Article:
I was listening to Matthew Chapter 7 as I walked home this afternoon and noticed how simply Jesus taught. He did not make it complicated to understand how to be righteous – simply listen to what He said and put it into practise, simple!

“Everyone then who hears these words of mine and does them will be like a wise man who built his house on the rock.”
(Matthew 7:24 ESV)

Simple to understand, certainly not easy to do. In fact, if the path I’m on is easy, that’s a good indication I’m on the wrong path.

“Enter by the narrow gate. For the gate is wide and the way is easy that leads to destruction, and those who enter by it are many. For the gate is narrow and the way is hard that leads to life, and those who find it are few. “
(Matthew 7:13-14 ESV)

The call and commands of Christ are easy to understand but impossible for a sinful man to obey. I must become something I am not – a little child (Matthew 18:3). A little child believes Jesus when He says it is better to enter life with one hand or one eye than to be thrown into hell with two hands or two eyes. A little child does not rationalize away sin or hell, he confesses the sin, trusts Jesus, and walks on with Jesus in obedience. I don’t need more knowledge, I need to know Jesus and live trusting Him completely.

“Therefore do not be anxious, saying, ‘What shall we eat?’ or ‘What shall we drink?’ or ‘What shall we wear?’ For the Gentiles seek after all these things, and your heavenly Father knows that you need them all. But seek first the kingdom of God and his righteousness, and all these things will be added to you. “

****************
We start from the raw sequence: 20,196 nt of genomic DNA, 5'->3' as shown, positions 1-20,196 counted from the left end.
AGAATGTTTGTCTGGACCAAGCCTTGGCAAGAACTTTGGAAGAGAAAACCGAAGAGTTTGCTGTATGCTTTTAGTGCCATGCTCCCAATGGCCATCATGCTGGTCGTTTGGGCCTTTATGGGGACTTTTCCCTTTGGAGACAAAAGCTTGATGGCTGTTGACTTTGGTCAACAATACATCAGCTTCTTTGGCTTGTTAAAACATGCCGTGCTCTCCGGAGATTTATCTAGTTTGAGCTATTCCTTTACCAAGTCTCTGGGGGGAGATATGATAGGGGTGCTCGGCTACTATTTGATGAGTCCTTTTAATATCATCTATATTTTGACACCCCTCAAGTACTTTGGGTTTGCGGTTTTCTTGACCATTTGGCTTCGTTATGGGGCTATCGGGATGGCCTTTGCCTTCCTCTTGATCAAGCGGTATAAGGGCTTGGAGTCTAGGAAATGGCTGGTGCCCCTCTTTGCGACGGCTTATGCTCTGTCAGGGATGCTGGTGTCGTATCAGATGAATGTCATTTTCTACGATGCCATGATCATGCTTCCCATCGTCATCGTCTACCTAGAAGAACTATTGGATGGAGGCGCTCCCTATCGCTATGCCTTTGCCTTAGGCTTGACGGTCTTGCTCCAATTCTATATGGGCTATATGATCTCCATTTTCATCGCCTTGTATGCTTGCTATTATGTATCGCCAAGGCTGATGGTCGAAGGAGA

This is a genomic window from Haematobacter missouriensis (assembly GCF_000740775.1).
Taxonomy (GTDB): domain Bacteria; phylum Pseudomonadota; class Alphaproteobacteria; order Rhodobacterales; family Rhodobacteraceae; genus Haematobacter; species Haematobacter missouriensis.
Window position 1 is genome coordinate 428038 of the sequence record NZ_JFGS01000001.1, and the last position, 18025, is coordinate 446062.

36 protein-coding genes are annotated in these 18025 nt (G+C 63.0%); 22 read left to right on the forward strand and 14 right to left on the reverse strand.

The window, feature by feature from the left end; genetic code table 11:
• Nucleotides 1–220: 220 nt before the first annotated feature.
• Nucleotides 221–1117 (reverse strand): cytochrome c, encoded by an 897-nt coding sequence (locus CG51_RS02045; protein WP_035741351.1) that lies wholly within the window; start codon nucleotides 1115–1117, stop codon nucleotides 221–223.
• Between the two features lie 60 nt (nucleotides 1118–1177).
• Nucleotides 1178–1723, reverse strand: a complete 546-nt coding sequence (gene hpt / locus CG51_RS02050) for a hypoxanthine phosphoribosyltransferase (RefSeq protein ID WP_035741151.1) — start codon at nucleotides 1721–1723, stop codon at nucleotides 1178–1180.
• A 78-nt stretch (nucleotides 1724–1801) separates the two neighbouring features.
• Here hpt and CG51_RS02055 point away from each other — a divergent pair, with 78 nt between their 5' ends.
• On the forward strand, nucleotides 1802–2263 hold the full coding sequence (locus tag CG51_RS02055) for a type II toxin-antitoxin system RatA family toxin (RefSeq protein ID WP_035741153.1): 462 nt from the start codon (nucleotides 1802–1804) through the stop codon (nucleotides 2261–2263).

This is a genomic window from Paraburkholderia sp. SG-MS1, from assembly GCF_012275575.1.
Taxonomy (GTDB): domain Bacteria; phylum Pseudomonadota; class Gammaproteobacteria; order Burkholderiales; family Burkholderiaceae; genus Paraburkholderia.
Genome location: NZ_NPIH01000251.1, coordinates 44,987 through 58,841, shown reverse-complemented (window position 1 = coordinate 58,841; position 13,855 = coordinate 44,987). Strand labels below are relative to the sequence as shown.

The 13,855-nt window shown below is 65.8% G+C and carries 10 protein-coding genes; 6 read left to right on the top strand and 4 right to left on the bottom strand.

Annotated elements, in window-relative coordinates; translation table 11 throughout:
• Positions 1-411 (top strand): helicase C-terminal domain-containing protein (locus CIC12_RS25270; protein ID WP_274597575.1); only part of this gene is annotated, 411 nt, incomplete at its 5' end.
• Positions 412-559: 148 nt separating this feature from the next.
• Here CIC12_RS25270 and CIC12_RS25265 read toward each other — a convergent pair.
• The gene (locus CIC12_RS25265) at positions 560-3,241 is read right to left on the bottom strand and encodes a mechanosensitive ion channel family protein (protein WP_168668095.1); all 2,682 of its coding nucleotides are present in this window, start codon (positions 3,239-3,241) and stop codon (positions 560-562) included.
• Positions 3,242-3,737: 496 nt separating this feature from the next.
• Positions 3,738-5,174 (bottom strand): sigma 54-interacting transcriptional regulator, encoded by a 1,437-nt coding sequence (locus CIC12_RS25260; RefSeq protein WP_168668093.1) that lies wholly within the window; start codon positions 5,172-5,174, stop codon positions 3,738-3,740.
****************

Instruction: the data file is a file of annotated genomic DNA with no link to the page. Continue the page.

(Matthew 6:31-33 ESV)

Gifts I have noticed this week (145 – 162):

145) The means to dispatch large spiders without getting too close! (i.e., flyspray).
146) My 17 year-old watch that still goes great.
147) My Mother-in-law making my favourite cake.
148) Contemplating God while washing dishes late at night.
149) Being mesmerized by the patterns of light summer rain falling silently on a pond.
150) Gentle ‘plopping’ sounds as the rain gets heavier.
151) Dragonflies hovering.

152) A dog eager for me to throw a pine cone into the pond for him to chase.

153) School camp.
154) A washing machine.
155) warm, sunny days to get washing dry.
156) Memories of my own childhood adventures.
157) A swim for two dogs who are hot and panting.
158) A gentle, cooling breeze (see Jonah 4:8).
159) Warm sunny days helping to burn away the fog.
160) Clean water to drink.
161) A dog who is expert at finding lost tennis balls to play with.
162) Hope in Christ deeper than any circumstance or emotion.
163) A new road layout, no more walking alongside trucks.
164) The simple, brain-clearing rhythm of walking.